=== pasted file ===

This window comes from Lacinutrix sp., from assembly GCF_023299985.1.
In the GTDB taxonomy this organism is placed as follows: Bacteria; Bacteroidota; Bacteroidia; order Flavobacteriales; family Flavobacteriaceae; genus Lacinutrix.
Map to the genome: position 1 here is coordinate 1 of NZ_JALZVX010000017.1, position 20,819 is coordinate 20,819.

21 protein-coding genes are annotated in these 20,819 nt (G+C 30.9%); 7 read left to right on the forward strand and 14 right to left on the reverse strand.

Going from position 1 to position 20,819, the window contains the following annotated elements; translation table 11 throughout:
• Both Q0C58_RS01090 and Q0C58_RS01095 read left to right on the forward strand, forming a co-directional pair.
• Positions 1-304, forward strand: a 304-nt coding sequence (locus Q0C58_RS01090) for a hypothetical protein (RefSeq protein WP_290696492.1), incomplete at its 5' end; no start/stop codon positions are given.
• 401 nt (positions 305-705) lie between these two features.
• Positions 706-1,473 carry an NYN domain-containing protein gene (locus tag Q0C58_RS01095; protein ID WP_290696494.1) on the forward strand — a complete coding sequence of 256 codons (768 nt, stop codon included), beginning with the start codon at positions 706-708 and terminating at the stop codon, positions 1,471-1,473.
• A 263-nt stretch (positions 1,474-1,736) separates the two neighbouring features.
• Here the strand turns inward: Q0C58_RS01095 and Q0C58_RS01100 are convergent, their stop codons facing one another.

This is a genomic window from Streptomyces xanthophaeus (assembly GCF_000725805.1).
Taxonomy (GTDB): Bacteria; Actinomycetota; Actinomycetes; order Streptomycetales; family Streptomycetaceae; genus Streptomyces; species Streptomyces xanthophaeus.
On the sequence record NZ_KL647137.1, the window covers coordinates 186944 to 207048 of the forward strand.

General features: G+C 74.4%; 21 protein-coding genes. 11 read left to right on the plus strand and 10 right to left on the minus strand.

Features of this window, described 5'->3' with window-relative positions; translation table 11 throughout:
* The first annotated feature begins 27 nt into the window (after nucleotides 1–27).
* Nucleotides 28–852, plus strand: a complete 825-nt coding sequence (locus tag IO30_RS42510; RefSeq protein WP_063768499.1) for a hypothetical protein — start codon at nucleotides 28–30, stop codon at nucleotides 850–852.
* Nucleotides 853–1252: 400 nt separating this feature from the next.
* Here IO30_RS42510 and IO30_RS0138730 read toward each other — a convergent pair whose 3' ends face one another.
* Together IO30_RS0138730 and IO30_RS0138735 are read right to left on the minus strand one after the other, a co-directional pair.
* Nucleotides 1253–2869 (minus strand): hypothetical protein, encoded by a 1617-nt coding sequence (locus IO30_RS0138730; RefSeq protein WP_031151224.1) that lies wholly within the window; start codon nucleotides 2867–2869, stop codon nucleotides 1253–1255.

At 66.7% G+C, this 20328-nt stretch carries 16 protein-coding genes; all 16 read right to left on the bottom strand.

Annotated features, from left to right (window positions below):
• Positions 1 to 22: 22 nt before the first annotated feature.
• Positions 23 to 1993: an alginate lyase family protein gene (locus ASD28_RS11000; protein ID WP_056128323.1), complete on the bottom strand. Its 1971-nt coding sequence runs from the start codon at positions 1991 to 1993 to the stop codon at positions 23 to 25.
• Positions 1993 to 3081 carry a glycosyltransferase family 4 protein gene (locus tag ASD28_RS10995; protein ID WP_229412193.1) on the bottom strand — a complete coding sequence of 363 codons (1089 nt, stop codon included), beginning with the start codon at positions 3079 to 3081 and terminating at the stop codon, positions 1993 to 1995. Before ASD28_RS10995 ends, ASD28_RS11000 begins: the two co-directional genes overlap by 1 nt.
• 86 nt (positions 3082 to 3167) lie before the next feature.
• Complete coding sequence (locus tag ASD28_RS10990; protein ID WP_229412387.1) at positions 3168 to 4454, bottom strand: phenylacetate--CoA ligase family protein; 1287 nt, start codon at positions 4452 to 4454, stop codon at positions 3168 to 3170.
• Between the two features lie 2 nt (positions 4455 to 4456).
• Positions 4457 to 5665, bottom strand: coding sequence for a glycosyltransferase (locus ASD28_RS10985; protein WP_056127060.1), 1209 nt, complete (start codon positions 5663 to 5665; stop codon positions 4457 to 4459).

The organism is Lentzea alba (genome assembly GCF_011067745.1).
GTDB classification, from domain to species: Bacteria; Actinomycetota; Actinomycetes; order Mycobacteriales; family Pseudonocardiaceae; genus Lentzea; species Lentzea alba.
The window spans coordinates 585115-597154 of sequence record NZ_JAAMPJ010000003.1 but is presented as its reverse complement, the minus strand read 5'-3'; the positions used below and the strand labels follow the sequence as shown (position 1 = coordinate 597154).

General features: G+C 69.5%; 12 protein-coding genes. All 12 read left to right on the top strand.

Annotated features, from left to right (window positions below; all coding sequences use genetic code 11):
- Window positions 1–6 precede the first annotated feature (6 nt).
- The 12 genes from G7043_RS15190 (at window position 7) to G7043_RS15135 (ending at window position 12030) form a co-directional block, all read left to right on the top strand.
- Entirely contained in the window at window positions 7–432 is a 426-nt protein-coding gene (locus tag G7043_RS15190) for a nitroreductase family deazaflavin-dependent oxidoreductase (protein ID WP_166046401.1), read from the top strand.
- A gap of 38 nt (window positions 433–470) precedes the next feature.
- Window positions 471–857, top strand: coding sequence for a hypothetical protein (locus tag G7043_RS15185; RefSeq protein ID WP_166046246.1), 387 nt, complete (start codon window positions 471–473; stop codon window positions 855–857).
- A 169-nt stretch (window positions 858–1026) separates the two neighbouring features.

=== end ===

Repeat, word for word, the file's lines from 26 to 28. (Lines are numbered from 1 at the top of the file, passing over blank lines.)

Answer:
• Positions 23 to 1993: an alginate lyase family protein gene (locus ASD28_RS11000; protein ID WP_056128323.1), complete on the bottom strand. Its 1971-nt coding sequence runs from the start codon at positions 1991 to 1993 to the stop codon at positions 23 to 25.
• Positions 1993 to 3081 carry a glycosyltransferase family 4 protein gene (locus tag ASD28_RS10995; protein ID WP_229412193.1) on the bottom strand — a complete coding sequence of 363 codons (1089 nt, stop codon included), beginning with the start codon at positions 3079 to 3081 and terminating at the stop codon, positions 1993 to 1995. Before ASD28_RS10995 ends, ASD28_RS11000 begins: the two co-directional genes overlap by 1 nt.
• 86 nt (positions 3082 to 3167) lie before the next feature.